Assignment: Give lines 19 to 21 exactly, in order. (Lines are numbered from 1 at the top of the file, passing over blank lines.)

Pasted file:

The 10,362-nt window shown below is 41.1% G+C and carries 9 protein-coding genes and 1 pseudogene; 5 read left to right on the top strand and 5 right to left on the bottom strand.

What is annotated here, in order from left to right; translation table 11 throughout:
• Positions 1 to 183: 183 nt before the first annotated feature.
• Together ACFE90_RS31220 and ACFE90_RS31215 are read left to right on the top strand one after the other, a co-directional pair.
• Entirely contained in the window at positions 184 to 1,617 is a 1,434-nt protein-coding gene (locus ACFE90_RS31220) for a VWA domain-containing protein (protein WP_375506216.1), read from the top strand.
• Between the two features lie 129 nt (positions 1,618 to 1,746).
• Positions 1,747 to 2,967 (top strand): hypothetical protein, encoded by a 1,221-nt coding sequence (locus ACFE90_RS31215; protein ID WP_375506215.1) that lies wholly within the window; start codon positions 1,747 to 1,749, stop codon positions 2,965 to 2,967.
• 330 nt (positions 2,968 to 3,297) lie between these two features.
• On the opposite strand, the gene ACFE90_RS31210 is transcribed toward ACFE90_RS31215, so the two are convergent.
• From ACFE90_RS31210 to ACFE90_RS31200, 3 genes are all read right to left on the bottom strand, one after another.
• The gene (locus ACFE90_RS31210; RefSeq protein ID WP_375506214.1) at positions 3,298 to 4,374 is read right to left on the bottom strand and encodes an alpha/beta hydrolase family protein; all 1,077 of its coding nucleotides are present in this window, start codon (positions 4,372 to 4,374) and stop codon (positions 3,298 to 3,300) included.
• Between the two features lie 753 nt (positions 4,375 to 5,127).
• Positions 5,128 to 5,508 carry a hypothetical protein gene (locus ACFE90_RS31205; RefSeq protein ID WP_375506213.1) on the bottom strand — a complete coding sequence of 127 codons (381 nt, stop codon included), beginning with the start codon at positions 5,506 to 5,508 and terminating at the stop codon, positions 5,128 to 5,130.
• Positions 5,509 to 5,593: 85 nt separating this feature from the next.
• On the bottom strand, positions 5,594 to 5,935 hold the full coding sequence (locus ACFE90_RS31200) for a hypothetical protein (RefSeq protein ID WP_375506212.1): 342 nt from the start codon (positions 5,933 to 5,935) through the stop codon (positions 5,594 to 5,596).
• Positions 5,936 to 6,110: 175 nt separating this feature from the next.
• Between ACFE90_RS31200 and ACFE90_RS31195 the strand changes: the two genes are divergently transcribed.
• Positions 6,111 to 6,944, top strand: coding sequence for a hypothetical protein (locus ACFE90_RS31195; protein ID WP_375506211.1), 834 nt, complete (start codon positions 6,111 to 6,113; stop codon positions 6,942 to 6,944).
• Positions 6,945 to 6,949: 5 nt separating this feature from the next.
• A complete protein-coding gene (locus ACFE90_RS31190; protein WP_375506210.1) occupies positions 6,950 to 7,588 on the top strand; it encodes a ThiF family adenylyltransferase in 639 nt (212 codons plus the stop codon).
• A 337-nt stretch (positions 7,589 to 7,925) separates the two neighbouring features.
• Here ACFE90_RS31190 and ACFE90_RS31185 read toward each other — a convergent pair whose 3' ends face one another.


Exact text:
• Positions 6,945 to 6,949: 5 nt separating this feature from the next.
• A complete protein-coding gene (locus ACFE90_RS31190; protein WP_375506210.1) occupies positions 6,950 to 7,588 on the top strand; it encodes a ThiF family adenylyltransferase in 639 nt (212 codons plus the stop codon).
• A 337-nt stretch (positions 7,589 to 7,925) separates the two neighbouring features.